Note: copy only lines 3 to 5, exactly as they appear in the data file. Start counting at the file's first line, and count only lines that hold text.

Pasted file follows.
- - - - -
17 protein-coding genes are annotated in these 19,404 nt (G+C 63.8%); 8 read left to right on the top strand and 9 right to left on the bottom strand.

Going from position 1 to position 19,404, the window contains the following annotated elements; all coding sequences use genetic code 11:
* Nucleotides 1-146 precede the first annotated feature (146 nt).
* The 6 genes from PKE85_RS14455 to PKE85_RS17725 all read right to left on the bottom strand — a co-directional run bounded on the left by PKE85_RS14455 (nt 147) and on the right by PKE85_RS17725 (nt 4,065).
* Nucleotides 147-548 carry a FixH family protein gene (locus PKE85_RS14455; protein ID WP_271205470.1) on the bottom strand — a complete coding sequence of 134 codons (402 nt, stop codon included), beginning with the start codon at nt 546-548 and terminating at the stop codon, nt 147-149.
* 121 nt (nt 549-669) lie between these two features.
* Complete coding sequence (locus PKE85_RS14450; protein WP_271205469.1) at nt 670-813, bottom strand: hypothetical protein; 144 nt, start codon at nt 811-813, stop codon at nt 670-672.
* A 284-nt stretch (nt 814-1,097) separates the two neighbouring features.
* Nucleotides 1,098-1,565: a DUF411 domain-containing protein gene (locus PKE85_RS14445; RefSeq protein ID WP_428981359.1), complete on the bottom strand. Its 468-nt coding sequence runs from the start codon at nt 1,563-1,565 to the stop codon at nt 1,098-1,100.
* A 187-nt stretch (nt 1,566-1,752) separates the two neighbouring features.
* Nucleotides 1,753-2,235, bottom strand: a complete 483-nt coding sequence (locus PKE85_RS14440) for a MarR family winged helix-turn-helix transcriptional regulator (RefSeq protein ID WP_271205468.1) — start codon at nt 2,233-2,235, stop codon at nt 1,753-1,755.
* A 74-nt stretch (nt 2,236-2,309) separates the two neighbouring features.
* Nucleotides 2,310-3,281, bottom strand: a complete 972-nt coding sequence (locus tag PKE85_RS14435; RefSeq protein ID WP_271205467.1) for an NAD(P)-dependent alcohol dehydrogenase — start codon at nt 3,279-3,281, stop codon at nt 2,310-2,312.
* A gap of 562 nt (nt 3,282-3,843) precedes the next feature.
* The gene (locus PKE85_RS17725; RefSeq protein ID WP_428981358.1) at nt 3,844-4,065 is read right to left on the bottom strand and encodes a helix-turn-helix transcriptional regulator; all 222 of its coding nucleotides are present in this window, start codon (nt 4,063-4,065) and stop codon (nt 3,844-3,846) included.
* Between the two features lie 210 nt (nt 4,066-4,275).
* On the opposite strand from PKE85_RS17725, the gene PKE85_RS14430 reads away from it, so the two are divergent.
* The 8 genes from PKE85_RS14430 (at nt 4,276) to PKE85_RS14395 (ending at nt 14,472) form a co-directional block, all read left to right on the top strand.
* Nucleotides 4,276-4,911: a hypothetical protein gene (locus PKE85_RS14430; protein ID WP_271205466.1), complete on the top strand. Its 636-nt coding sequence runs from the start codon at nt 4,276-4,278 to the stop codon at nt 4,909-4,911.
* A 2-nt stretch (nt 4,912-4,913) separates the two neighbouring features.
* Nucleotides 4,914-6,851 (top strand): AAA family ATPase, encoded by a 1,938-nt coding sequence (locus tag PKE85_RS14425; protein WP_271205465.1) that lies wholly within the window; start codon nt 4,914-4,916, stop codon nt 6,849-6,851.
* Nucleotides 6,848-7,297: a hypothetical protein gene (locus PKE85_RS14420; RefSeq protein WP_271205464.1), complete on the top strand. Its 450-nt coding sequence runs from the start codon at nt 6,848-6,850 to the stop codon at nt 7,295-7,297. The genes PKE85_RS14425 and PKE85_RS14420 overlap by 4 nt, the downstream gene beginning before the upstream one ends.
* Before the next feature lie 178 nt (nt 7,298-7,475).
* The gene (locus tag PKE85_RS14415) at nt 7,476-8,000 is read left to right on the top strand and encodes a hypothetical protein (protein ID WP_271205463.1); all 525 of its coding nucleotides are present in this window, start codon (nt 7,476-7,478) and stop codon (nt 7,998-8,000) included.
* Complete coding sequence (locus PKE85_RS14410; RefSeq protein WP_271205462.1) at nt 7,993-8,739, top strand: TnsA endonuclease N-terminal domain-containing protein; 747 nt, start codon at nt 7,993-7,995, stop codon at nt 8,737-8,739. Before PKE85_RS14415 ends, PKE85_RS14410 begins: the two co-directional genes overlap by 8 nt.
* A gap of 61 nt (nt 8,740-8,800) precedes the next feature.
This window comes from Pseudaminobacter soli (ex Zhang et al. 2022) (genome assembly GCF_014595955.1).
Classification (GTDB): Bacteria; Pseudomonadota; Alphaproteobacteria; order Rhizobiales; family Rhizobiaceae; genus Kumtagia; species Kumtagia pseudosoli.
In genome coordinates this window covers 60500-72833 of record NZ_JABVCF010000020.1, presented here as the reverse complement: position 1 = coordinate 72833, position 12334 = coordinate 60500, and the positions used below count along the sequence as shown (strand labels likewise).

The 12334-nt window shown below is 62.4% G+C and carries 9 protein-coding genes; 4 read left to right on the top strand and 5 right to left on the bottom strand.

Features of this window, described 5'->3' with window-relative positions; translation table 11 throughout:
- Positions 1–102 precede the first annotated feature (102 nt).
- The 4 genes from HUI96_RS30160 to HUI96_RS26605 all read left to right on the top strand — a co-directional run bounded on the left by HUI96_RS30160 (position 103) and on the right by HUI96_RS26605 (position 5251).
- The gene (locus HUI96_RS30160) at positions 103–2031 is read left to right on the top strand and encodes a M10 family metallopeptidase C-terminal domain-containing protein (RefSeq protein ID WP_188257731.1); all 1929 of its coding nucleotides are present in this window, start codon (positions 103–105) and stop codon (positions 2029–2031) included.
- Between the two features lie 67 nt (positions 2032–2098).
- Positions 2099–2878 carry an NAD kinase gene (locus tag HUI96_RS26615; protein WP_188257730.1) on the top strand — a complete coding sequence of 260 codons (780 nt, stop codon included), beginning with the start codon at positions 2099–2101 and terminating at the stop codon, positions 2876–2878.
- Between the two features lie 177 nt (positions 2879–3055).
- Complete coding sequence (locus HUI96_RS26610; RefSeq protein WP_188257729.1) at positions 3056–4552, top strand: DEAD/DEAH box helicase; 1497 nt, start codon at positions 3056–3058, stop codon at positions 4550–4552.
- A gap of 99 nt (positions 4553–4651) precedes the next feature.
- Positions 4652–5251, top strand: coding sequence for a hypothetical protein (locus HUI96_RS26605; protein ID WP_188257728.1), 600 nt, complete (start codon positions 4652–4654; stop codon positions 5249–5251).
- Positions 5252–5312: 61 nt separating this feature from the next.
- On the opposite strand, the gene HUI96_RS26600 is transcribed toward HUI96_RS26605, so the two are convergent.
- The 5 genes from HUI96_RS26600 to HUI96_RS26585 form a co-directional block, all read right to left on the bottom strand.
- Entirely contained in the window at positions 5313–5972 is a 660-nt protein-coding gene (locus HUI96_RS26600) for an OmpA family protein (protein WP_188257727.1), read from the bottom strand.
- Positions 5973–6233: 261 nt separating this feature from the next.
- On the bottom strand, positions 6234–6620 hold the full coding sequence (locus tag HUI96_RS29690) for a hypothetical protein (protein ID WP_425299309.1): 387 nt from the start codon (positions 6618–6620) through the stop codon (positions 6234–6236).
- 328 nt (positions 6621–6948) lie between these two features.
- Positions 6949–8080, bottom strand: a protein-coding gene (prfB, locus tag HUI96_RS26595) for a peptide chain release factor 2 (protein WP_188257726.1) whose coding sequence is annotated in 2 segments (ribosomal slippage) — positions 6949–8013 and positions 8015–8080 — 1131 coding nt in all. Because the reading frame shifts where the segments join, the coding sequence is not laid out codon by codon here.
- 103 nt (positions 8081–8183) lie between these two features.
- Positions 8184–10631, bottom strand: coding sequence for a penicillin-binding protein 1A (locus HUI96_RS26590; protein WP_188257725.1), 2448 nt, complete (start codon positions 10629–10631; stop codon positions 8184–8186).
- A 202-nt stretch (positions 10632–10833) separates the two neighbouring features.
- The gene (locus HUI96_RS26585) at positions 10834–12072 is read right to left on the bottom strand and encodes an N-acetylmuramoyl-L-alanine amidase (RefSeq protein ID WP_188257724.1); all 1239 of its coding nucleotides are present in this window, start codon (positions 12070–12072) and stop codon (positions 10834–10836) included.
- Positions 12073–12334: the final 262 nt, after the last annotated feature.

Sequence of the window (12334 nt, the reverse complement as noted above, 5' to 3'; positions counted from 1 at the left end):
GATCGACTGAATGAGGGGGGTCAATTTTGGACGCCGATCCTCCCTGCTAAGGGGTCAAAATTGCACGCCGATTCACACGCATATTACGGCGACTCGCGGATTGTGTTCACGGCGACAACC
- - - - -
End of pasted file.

* Nucleotides 1-146 precede the first annotated feature (146 nt).
* The 6 genes from PKE85_RS14455 to PKE85_RS17725 all read right to left on the bottom strand — a co-directional run bounded on the left by PKE85_RS14455 (nt 147) and on the right by PKE85_RS17725 (nt 4,065).
* Nucleotides 147-548 carry a FixH family protein gene (locus PKE85_RS14455; protein ID WP_271205470.1) on the bottom strand — a complete coding sequence of 134 codons (402 nt, stop codon included), beginning with the start codon at nt 546-548 and terminating at the stop codon, nt 147-149.